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The Tales of Tales of The Green Berets/Beret

   

Robin Moore‘s book about The Green Berets in Vietnam was released in the Spring of 1965 and before that season was over it was hitting best seller lists. Before the years was over Robin Moore had written syndicated newspaper articles about the troops and Vietnam, the book would be issued in a mass market paperback edition, would be optioned for a motion picture, and have portions adapted into a 12-week closed-end daily comic strip.

September 20, 1965 is the accepted date that Tales of the Green Berets began, though a few started earlier and some started later. The 72 comic strips were numbered, not dated, so newspapers didn’t have to worry about alignment with the calendar.

There was a week of introductory strips before the numbered strips began.





Veteran comic book artist Joe Kubert was an inspired choice by Newspaper Enterprise Association to draw the strip. Though new to the three panel comic strip format no one could have done a better job. Robin Moore was credited as the writer but it was Howard Liss or Jerry Capp (sources are unsure and both worked for NEA at the time) who put scripts to the strip. There is no doubt that Robin Moore had complete editorial control and approval.

With the introduction out of the way, some papers ran ’em – others didn’t, the 72 strip adaptation began.

For newspapers that began The Tales of the Green Berets at or around its intended start date the end came in mid-December 1965. But that wasn’t it. The mass market paperback released in December hit those best sellers lists in January of 1966. And before that Winter was over The Ballad of The Green Berets had hit #1 on the song charts where it became the best selling song of 1966.

The 1965 comic strip adaptation was a success and in the Spring of 1966 an ongoing comic strip was offered to newspapers. Somehow the Chicago Tribune- New York News Syndicate got the contract to distribute this version of Tales of the Green Beret. Wisely they kept the team that had created the closed-end strip to continue this open-ended strip, particularly Joe Kubert.

This new version would also have an introductory sequence,
though this time they would be dated, beginning April 4, 1966.







There were two differences this time around. Obviously this time the comic strip appeared daily and Sunday. But there was a more subtle change – the title was changed from the plural “Berets” to the singular “Beret.” Did NEA retain copyright of the plural?

Anyway, the story started in earnest with the April 11, 1966 daily.

The strip would last for two years, by which time the popularity of military strips, especially militantly pro-war comics, was in decline. Joe Kubert had quit the strip in early 1968 and the last six months had John Celardo on the art.


check out those Celardo jaws!

Joe Kubert, who had never left DC Comics during his Green Berets enlistment, would return there and soon became an editor of some war comics (Sgt. Rock in particular). Joe is credited with the message that ended many DC war stories.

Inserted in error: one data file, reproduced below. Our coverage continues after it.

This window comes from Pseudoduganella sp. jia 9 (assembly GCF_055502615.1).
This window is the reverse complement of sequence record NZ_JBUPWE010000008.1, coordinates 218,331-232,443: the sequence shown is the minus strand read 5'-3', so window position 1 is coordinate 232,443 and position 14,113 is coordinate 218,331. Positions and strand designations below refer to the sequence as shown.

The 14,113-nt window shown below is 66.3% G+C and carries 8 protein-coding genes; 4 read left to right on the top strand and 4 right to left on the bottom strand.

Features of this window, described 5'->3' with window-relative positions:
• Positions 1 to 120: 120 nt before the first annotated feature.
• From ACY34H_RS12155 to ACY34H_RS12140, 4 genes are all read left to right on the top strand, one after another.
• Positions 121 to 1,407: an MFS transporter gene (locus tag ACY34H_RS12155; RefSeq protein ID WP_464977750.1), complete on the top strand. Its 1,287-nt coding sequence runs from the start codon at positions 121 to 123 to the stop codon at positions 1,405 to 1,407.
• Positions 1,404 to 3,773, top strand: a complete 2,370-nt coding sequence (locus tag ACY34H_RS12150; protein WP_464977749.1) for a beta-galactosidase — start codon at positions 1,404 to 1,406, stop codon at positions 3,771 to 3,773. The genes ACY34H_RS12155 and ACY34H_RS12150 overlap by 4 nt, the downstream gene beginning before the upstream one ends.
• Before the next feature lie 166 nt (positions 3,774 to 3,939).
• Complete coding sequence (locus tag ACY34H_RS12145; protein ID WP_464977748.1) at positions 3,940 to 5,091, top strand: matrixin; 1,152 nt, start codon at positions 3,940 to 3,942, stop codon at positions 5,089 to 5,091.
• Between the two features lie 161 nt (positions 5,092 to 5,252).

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Community Comments

#1 Bob Ingersoll
September/21/2021
@ 11:18 am

Celardo may have signed the strips, but it looks like he might have had some ghosted assistance from Russ Heath.

#2 Kip Williams
September/21/2021
@ 1:12 pm

Bob, I second the observation. Even some of those Kubert strips look like the inks could have been hatched by Heath, like the 4/6 one. Kubert could and did ink (himself and others), but sometimes in the business there would be time crunches.

#3 Brad Walker
September/21/2021
@ 4:22 pm

And don’t forget 1967’s Super Green Beret!

https://comicbookplus.com/?cid=2065

#4 D. D. Degg
September/21/2021
@ 6:09 pm

With all that feathering and crosshatching I see where you get a sense of Heath. There have been rumors of Russ ghosting at some time for both Joe and John on the strip, but I’m still seeing Celardo here.
There are plenty of hands here to compare John And Russ, though I see a bigger difference with the cheekbones. Russ drew them higher and rounder.
The lady doesn’t strike me as Heath. Jack Abel was the inker for the last months of the strip and I >may< see a bit of him with the woman. Also at this time wasn't Russ living in Chicago's Playboy Mansion? I don't see Celardo sending strips there when he had plenty of artists in New York to assist him. (Admittedly very few with Heath's talents at drawing war.) But I come back to the faces. The chins could be Heath or Kubert or Celardo (with Abel inks?), but those jaws are undeniably John.

#5 Kip Williams
September/21/2021
@ 8:59 pm

Kubert’s cross-hatching is on display up above, and though the effect is the same, the individual strokes are different. Kubert’s are very quickly made and impressionistic compared to the super clean lines in the bottom example (and one or two others).

That said, I don’t know enough about Celardo’s style to rule him out, so I’ll shrug and move on.

—-

On an entirely different topic, I happened upon a trove of comic strips at archive: https://archive.org/search.php?query=%22old+comic+strips%22

The most interesting thing to me, so far, is the 750+ pages of George Herriman art, all of which seems to be from before (or alongside?) his comic strip work: predominantly political cartoons and graphic featurettes. Some of them remind me strongly of the illustrations Winsor McCay had to draw for Hearst (or was it Brisbane?) editorials–uplifting tableaus, or allegorical scenes of misery, with a lot of texture. It wouldn’t be confused with McCay, but the similarity is there.

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